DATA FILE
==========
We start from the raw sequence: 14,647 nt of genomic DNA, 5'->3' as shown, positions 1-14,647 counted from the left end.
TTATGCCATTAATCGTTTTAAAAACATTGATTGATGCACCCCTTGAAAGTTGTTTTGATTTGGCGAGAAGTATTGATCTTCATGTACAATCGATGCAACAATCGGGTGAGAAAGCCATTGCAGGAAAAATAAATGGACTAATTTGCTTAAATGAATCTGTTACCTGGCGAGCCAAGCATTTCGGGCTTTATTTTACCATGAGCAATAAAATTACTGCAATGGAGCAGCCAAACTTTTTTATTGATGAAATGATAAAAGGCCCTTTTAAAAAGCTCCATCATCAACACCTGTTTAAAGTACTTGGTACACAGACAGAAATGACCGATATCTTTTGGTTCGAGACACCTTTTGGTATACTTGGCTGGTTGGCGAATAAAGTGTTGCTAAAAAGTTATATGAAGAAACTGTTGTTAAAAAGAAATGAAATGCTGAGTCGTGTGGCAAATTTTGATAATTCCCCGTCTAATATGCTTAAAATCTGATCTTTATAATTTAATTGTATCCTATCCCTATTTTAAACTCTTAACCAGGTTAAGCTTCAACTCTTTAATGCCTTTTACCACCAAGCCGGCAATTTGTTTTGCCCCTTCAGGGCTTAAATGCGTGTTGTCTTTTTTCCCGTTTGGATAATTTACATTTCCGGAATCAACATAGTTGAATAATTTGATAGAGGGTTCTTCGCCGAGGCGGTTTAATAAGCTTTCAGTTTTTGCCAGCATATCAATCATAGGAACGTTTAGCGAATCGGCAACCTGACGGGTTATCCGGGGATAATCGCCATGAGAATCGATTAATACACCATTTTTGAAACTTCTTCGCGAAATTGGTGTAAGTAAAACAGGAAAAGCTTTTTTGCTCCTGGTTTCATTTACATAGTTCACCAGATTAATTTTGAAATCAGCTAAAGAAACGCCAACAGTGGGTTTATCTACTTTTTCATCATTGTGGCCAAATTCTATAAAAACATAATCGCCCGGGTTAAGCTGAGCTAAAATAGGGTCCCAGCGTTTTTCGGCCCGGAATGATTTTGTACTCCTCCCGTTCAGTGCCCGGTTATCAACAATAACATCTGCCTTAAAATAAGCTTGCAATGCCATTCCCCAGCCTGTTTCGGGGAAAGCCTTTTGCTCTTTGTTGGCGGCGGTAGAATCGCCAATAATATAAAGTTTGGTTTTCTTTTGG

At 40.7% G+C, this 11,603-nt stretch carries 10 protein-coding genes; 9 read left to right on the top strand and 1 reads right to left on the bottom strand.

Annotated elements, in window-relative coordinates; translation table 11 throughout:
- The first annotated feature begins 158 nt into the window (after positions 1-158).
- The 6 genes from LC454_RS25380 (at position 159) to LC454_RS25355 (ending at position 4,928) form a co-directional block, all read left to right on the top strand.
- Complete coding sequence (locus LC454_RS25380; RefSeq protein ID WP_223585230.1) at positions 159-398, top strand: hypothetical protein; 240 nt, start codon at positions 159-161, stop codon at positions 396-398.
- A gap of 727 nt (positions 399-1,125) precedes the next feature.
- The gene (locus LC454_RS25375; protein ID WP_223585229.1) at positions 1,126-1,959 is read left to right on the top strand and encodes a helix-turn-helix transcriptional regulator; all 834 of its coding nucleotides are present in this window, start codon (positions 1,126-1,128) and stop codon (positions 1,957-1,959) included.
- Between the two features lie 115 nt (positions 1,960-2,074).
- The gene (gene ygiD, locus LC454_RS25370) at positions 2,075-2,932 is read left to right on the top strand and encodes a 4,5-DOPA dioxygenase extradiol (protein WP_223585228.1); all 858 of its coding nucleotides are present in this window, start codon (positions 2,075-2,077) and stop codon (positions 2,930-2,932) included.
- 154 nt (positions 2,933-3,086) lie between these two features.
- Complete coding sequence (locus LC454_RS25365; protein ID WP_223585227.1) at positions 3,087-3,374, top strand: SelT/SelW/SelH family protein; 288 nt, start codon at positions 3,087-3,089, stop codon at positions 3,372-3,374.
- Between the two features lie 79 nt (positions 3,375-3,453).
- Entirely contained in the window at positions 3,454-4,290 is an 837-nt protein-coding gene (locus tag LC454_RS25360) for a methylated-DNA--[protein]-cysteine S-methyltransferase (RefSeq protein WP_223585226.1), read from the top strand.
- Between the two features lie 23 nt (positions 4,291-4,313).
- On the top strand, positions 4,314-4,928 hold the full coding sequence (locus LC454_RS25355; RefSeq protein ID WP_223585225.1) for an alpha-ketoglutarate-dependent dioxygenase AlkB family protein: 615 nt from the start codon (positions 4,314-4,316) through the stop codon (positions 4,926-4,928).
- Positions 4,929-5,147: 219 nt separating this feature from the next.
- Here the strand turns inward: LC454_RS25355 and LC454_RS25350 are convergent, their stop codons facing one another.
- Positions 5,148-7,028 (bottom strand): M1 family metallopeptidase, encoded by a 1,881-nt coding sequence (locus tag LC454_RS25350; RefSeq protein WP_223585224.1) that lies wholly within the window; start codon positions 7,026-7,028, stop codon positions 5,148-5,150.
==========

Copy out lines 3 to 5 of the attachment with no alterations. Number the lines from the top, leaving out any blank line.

At 40.7% G+C, this 11,603-nt stretch carries 10 protein-coding genes; 9 read left to right on the top strand and 1 reads right to left on the bottom strand.

Annotated elements, in window-relative coordinates; translation table 11 throughout:
- The first annotated feature begins 158 nt into the window (after positions 1-158).